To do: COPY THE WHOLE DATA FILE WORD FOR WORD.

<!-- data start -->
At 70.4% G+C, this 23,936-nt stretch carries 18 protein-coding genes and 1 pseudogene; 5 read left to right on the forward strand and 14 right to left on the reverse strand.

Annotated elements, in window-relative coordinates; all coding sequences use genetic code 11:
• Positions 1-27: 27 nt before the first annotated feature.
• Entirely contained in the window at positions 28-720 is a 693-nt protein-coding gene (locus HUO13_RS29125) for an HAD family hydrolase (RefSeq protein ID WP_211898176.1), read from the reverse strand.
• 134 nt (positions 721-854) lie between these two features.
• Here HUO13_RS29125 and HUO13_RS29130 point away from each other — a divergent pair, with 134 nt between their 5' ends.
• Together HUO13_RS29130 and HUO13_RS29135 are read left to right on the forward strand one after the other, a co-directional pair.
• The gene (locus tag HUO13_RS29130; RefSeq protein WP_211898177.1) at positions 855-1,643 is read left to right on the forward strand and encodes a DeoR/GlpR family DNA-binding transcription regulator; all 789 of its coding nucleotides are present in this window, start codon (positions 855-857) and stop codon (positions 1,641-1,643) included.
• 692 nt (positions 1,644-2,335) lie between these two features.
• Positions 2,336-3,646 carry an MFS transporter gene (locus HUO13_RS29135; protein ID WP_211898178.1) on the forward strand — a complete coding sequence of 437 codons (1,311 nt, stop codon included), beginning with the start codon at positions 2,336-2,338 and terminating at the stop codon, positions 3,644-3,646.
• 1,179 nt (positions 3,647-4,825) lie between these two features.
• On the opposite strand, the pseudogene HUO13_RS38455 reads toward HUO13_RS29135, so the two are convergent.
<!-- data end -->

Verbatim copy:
At 70.4% G+C, this 23,936-nt stretch carries 18 protein-coding genes and 1 pseudogene; 5 read left to right on the forward strand and 14 right to left on the reverse strand.

Annotated elements, in window-relative coordinates; all coding sequences use genetic code 11:
• Positions 1-27: 27 nt before the first annotated feature.
• Entirely contained in the window at positions 28-720 is a 693-nt protein-coding gene (locus HUO13_RS29125) for an HAD family hydrolase (RefSeq protein ID WP_211898176.1), read from the reverse strand.
• 134 nt (positions 721-854) lie between these two features.
• Here HUO13_RS29125 and HUO13_RS29130 point away from each other — a divergent pair, with 134 nt between their 5' ends.
• Together HUO13_RS29130 and HUO13_RS29135 are read left to right on the forward strand one after the other, a co-directional pair.
• The gene (locus tag HUO13_RS29130; RefSeq protein WP_211898177.1) at positions 855-1,643 is read left to right on the forward strand and encodes a DeoR/GlpR family DNA-binding transcription regulator; all 789 of its coding nucleotides are present in this window, start codon (positions 855-857) and stop codon (positions 1,641-1,643) included.
• 692 nt (positions 1,644-2,335) lie between these two features.
• Positions 2,336-3,646 carry an MFS transporter gene (locus HUO13_RS29135; protein ID WP_211898178.1) on the forward strand — a complete coding sequence of 437 codons (1,311 nt, stop codon included), beginning with the start codon at positions 2,336-2,338 and terminating at the stop codon, positions 3,644-3,646.
• 1,179 nt (positions 3,647-4,825) lie between these two features.
• On the opposite strand, the pseudogene HUO13_RS38455 reads toward HUO13_RS29135, so the two are convergent.